Prather’s Pick: ‘Lost Lake’ is a feel-good novel |

Prather’s Pick: ‘Lost Lake’ is a feel-good novel

Diane Prather
Diane Prather

This week’s novel for adults begins in Paris, France, on an autumn evening in 1962. Eby and George Pim are on their honeymoon. Although they were supposed to be gone two weeks, the newlyweds have been gone four months. Eby’s mother keeps leaving phone messages and sending letters. She says that they should come right home so Eby can take her place in society. Her mother is thrilled that Eby has married into money, a story that will unfold as the novel progresses.

But George and Eby are thinking about visiting Amsterdam first. They’re talking about their plans as they approach the Bridge of the Untrue. There are rumors that heartbroken people have committed suicide from the bridge.

Suddenly, when George and Eby are within a few feet of the bridge, they’re horrified to see a young woman with long dark hair standing on the bridge railing. The newlyweds plead with the woman to come off the bridge. The young woman nods to them. They’re relieved. But then she jumps.

That’s how “Lost Lake,” this week’s novel for adults, written by Sarah Addison Allen, begins.

It’s “present day” in the next chapter. The setting is Atlanta. The reader meets Kate, who has just awakened from a year of sleep. Kate apparently has gone through a mental breakdown after her husband, Matt, died. Cricket, Kate’s mother-in-law, has been caring for her and Kate’s 8-year-old daughter Devin. (I had thought Kate was the woman who jumped from the bridge, but she’s not. The reader will find out more about the woman in Paris later on in the novel.)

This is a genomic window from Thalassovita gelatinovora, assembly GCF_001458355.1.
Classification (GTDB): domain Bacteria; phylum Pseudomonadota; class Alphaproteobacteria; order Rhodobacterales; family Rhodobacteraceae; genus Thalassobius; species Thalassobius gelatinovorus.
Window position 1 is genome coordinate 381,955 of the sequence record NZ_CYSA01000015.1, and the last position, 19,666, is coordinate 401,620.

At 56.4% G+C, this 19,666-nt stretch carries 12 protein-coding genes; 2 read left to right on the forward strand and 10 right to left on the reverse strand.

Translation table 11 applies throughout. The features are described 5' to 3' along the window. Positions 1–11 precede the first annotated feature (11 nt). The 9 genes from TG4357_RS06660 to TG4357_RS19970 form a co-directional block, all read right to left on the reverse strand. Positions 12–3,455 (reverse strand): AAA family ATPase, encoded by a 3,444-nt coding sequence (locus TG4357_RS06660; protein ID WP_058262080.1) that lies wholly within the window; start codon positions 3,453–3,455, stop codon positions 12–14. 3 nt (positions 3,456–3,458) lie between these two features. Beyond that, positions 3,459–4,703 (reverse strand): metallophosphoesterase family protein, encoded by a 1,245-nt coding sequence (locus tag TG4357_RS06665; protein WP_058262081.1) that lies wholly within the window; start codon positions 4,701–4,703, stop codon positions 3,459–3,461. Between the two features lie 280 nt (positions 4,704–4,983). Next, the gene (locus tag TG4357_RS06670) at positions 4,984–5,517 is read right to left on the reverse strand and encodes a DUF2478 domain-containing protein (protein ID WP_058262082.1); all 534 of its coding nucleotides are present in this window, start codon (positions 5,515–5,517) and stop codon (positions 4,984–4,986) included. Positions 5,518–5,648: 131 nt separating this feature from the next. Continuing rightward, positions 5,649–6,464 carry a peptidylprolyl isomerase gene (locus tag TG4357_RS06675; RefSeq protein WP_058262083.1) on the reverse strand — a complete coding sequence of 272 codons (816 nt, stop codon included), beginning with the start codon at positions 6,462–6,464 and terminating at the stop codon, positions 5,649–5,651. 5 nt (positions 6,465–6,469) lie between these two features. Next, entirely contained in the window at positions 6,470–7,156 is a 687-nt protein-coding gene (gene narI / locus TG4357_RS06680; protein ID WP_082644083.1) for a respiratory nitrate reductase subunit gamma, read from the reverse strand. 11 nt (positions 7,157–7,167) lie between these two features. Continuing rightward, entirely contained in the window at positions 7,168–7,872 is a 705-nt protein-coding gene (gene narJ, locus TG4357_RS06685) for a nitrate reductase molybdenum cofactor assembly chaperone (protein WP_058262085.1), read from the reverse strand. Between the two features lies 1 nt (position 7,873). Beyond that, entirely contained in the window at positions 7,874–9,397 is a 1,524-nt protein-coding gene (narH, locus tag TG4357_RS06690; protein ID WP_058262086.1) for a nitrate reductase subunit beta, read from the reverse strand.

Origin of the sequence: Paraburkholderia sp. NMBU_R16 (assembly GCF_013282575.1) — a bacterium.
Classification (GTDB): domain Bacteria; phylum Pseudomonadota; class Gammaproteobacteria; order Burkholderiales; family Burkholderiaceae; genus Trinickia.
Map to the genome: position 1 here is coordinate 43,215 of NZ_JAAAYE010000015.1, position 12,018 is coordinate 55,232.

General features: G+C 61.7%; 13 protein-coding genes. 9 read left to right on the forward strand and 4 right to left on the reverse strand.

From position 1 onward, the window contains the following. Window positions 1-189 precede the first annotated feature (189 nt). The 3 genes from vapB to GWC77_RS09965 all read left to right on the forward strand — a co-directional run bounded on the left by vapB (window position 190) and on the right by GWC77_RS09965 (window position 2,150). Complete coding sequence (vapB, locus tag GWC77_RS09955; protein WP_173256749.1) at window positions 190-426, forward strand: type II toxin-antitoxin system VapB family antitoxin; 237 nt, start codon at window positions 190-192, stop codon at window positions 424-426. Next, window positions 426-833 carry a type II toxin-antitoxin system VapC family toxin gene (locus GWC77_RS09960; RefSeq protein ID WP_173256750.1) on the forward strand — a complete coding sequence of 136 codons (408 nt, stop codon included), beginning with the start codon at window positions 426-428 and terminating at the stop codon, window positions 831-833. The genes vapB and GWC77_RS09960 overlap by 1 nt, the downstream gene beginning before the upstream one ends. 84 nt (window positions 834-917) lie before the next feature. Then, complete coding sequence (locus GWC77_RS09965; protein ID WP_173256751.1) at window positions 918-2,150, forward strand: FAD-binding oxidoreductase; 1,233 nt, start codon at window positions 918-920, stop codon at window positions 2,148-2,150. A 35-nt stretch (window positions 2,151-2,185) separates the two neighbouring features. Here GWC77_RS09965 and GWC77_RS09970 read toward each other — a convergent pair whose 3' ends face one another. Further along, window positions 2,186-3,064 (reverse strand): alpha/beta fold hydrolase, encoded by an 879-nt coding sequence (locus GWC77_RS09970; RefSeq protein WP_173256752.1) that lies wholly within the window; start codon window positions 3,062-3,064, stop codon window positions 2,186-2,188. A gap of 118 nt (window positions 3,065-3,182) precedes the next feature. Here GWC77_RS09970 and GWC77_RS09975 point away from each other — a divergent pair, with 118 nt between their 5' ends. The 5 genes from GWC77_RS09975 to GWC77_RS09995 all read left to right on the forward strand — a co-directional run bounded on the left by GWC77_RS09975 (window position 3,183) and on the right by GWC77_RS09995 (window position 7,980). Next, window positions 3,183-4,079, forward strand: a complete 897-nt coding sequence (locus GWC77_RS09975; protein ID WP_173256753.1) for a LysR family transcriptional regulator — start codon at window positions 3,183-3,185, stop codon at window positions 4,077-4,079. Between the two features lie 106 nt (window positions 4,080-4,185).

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Cricket reminds Kate that it is moving day. Kate’s house has been sold, and so she and Devin will be moving in with Cricket, and Kate will be working in Cricket’s real estate office. So after her mother-in-law goes to work, Kate goes up to the attic where Devin is searching through an old trunk.

Devin is her own person, choosing to dress in clothes that her grandmother thinks are inappropriate. She wears stripes with polka dots, tutus and pink and green socks with orange patent-leather shoes. Most of all, Devin likes to wear her fairy wings. Devin finds some delightful clothes in the trunk. She also finds a postcard addressed to her mother. It has “Lost Lake” on one side and a note inviting Kate to visit whenever she wants. The note is signed “Eby.”

Eby is Kate’s great-aunt. Lost Lake came about after George and Eby came home from their honeymoon. They gave away their money, sold their Atlanta home and bought some swamp property in the South. George and Eby rented out 13 cabins. Kate visited Lost Lake once when she was younger.

So, on a whim, Kate and Devin pack up the car with Devin’s trunk and head off to find Lost Lake, despite the trouble they will be in with Cricket. They soon will discover that Eby, now 76 years old, has decided to sell Lost Lake to a developer. All that is left is to sign the papers. After George died, the resort started going downhill, so Eby thinks selling is the right thing to do.

Learning that Lost Lake is going to be sold, three of Eby’s regulars arrive to say goodbye and host a party. Selma, Bulahdeen and Jack are unique, lovable characters who arrive before Kate and Devin. Other characters in the book include Lisette, who cooks for the resort; Wes, who was a young boy when Kate visited Eby years before; and others from the small nearby town. And there’s an alligator, too, that makes himself known to Devin, even though residents say they are no alligators in the area.

I really like this feel-good novel that, because of the alligator, has an enchanting tone about it. I found myself getting engrossed in the characters and the plot.

“Lost Lake” is published by St. Martin’s Press, 2014. The book can be found at the Moffat County Library. The hardcover book costs $25.99.

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